Ultimately, my American Studies class was unable to come to a consensus about poverty versus non-whiteness. We concluded that race and socioeconomic status are becoming increasingly intertwined and forming very complicated, nuanced identities (a concept known as intersectionality). Despite our inability to agree, my classmates brought up ideas that made me think. I walked away from that discussion with a nagging sense of unease; for weeks I thought about the notion of the color “flesh”. While the idea of a bandage defining a “normal” skin tone bothered me, my American Studies course had come to an end, and I was unable to contextualize my feelings within a broader discourse on racial identity.
Little did I know, the discussion about race in America would re-ignite on a national scale in a few short months with the tragic events in Ferguson, Missouri. I’m going to refrain from commenting on the specifics of the case because, even three weeks after the fact, there are still just as many unknowns. However, I think it is impossible to deny that the shooting and especially its aftermath have brought to light that there are still rampant racial tensions and harrowing inconsistencies regarding our collective understanding of race in America.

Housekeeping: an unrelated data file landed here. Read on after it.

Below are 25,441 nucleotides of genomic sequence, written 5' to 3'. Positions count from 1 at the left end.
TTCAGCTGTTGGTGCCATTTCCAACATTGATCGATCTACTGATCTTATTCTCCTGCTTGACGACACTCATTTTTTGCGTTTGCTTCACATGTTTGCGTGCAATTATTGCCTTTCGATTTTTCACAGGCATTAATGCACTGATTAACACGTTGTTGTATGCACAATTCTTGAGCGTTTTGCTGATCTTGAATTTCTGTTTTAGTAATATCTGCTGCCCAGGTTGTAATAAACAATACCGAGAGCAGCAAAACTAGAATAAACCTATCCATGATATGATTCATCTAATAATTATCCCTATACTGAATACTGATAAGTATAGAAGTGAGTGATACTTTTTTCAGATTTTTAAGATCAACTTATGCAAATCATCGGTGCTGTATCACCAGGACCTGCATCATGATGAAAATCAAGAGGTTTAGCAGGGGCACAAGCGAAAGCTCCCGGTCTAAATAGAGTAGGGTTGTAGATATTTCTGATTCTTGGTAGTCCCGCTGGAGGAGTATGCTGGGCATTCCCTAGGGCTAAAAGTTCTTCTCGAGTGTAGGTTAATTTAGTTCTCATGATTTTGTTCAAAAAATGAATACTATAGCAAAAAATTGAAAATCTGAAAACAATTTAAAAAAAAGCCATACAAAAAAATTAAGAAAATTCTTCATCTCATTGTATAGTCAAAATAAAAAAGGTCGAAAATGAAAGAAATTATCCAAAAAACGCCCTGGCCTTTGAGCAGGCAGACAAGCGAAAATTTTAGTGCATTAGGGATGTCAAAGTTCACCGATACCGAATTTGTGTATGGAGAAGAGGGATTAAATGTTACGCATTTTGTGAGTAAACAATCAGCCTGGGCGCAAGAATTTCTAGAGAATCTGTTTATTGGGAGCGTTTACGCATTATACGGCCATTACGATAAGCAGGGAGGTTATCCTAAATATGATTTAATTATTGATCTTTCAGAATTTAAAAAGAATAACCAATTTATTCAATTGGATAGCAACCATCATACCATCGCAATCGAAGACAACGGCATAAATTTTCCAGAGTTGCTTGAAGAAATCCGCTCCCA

Watching everything unfold in Missouri has also had me thinking lately about my personal perception of race, its incompleteness and my misplaced idealism (you might go so far as to call it ignorance). I can’t pinpoint my personal tipping point, but I can recognize that I am taking the first steps toward developing a broader perspective on the notion of race. The reality of racial identity in America is so much more complex than I was raised to believe; I learned to embrace race but also to subconsciously ignore it. There is (and has been) so much going on that I had no idea about. Do I have any answers? Absolutely not. In fact, I would argue that I am more confused now than ever. I sincerely hope that the next few months will serve as a turning point in the conversation on race in America because I, along with the rest of the country, have so much work to do.
Like I said, I am now more confused than ever, but with this confusion also comes a desire to understand, to listen, to be compassionate, to contribute to the dialogue and to recognize that this is about something so much bigger than me.
Like & Share this post to keep the conversation going. Tweet me your thoughts.